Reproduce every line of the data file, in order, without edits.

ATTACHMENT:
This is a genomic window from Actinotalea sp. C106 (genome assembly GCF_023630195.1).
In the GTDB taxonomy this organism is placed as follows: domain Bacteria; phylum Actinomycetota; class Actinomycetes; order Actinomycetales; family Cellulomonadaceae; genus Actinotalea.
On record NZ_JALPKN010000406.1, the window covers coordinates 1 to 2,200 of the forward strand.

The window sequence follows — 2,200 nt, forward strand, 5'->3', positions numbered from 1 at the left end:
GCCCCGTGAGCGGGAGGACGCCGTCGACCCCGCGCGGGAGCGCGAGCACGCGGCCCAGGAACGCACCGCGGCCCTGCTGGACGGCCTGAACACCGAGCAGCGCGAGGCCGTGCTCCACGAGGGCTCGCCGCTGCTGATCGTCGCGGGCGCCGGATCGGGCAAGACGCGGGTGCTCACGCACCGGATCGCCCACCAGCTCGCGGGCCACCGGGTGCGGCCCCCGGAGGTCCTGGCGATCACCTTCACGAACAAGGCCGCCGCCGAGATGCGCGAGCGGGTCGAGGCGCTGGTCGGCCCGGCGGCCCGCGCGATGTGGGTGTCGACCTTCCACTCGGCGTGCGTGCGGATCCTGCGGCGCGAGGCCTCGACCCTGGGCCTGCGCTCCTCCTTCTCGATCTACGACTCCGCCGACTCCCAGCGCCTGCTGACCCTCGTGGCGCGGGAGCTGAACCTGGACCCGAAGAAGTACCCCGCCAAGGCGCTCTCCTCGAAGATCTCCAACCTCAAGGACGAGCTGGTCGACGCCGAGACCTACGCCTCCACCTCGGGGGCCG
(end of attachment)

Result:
This is a genomic window from Actinotalea sp. C106 (genome assembly GCF_023630195.1).
In the GTDB taxonomy this organism is placed as follows: domain Bacteria; phylum Actinomycetota; class Actinomycetes; order Actinomycetales; family Cellulomonadaceae; genus Actinotalea.
On record NZ_JALPKN010000406.1, the window covers coordinates 1 to 2,200 of the forward strand.

The window sequence follows — 2,200 nt, forward strand, 5'->3', positions numbered from 1 at the left end:
GCCCCGTGAGCGGGAGGACGCCGTCGACCCCGCGCGGGAGCGCGAGCACGCGGCCCAGGAACGCACCGCGGCCCTGCTGGACGGCCTGAACACCGAGCAGCGCGAGGCCGTGCTCCACGAGGGCTCGCCGCTGCTGATCGTCGCGGGCGCCGGATCGGGCAAGACGCGGGTGCTCACGCACCGGATCGCCCACCAGCTCGCGGGCCACCGGGTGCGGCCCCCGGAGGTCCTGGCGATCACCTTCACGAACAAGGCCGCCGCCGAGATGCGCGAGCGGGTCGAGGCGCTGGTCGGCCCGGCGGCCCGCGCGATGTGGGTGTCGACCTTCCACTCGGCGTGCGTGCGGATCCTGCGGCGCGAGGCCTCGACCCTGGGCCTGCGCTCCTCCTTCTCGATCTACGACTCCGCCGACTCCCAGCGCCTGCTGACCCTCGTGGCGCGGGAGCTGAACCTGGACCCGAAGAAGTACCCCGCCAAGGCGCTCTCCTCGAAGATCTCCAACCTCAAGGACGAGCTGGTCGACGCCGAGACCTACGCCTCCACCTCGGGGGCCG